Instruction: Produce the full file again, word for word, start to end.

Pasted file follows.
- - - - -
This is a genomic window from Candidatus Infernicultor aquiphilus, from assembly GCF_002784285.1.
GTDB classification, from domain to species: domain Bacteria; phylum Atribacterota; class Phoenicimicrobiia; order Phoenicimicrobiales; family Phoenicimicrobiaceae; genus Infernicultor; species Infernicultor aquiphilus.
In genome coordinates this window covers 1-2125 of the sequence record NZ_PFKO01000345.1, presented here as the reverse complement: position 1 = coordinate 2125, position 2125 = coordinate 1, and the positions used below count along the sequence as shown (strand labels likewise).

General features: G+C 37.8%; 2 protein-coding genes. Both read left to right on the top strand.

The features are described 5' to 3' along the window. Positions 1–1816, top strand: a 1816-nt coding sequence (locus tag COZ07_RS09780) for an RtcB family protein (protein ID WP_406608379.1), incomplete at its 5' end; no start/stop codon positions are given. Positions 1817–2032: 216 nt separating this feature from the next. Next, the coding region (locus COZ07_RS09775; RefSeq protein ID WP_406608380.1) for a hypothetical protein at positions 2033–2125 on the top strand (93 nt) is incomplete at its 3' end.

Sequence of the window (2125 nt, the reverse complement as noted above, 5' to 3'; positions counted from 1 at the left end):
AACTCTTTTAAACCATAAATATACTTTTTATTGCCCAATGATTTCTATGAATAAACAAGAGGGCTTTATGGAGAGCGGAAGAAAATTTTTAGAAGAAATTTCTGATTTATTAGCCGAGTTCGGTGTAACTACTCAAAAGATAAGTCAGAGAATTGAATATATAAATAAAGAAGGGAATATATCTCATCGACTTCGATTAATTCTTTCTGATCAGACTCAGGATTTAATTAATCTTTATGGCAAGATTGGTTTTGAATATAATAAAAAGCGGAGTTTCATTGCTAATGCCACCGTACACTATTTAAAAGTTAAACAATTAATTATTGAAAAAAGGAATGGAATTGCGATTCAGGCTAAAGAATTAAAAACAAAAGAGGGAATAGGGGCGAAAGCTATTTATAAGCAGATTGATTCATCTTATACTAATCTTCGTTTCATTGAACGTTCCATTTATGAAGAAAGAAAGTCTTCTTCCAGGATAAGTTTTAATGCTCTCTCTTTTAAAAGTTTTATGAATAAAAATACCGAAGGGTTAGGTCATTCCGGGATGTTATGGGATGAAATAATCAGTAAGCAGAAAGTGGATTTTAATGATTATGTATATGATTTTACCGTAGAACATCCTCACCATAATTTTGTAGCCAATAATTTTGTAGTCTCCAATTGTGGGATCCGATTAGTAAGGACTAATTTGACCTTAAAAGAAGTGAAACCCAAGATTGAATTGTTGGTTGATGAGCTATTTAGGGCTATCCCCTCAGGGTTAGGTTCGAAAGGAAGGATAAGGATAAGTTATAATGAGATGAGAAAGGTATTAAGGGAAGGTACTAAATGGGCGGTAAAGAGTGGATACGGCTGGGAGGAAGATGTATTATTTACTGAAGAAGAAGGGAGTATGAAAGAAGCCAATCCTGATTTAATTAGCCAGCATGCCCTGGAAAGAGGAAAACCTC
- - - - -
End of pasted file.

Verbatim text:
This is a genomic window from Candidatus Infernicultor aquiphilus, from assembly GCF_002784285.1.
GTDB classification, from domain to species: domain Bacteria; phylum Atribacterota; class Phoenicimicrobiia; order Phoenicimicrobiales; family Phoenicimicrobiaceae; genus Infernicultor; species Infernicultor aquiphilus.
In genome coordinates this window covers 1-2125 of the sequence record NZ_PFKO01000345.1, presented here as the reverse complement: position 1 = coordinate 2125, position 2125 = coordinate 1, and the positions used below count along the sequence as shown (strand labels likewise).

General features: G+C 37.8%; 2 protein-coding genes. Both read left to right on the top strand.

The features are described 5' to 3' along the window. Positions 1–1816, top strand: a 1816-nt coding sequence (locus tag COZ07_RS09780) for an RtcB family protein (protein ID WP_406608379.1), incomplete at its 5' end; no start/stop codon positions are given. Positions 1817–2032: 216 nt separating this feature from the next. Next, the coding region (locus COZ07_RS09775; RefSeq protein ID WP_406608380.1) for a hypothetical protein at positions 2033–2125 on the top strand (93 nt) is incomplete at its 3' end.

Sequence of the window (2125 nt, the reverse complement as noted above, 5' to 3'; positions counted from 1 at the left end):
AACTCTTTTAAACCATAAATATACTTTTTATTGCCCAATGATTTCTATGAATAAACAAGAGGGCTTTATGGAGAGCGGAAGAAAATTTTTAGAAGAAATTTCTGATTTATTAGCCGAGTTCGGTGTAACTACTCAAAAGATAAGTCAGAGAATTGAATATATAAATAAAGAAGGGAATATATCTCATCGACTTCGATTAATTCTTTCTGATCAGACTCAGGATTTAATTAATCTTTATGGCAAGATTGGTTTTGAATATAATAAAAAGCGGAGTTTCATTGCTAATGCCACCGTACACTATTTAAAAGTTAAACAATTAATTATTGAAAAAAGGAATGGAATTGCGATTCAGGCTAAAGAATTAAAAACAAAAGAGGGAATAGGGGCGAAAGCTATTTATAAGCAGATTGATTCATCTTATACTAATCTTCGTTTCATTGAACGTTCCATTTATGAAGAAAGAAAGTCTTCTTCCAGGATAAGTTTTAATGCTCTCTCTTTTAAAAGTTTTATGAATAAAAATACCGAAGGGTTAGGTCATTCCGGGATGTTATGGGATGAAATAATCAGTAAGCAGAAAGTGGATTTTAATGATTATGTATATGATTTTACCGTAGAACATCCTCACCATAATTTTGTAGCCAATAATTTTGTAGTCTCCAATTGTGGGATCCGATTAGTAAGGACTAATTTGACCTTAAAAGAAGTGAAACCCAAGATTGAATTGTTGGTTGATGAGCTATTTAGGGCTATCCCCTCAGGGTTAGGTTCGAAAGGAAGGATAAGGATAAGTTATAATGAGATGAGAAAGGTATTAAGGGAAGGTACTAAATGGGCGGTAAAGAGTGGATACGGCTGGGAGGAAGATGTATTATTTACTGAAGAAGAAGGGAGTATGAAAGAAGCCAATCCTGATTTAATTAGCCAGCATGCCCTGGAAAGAGGAAAACCTC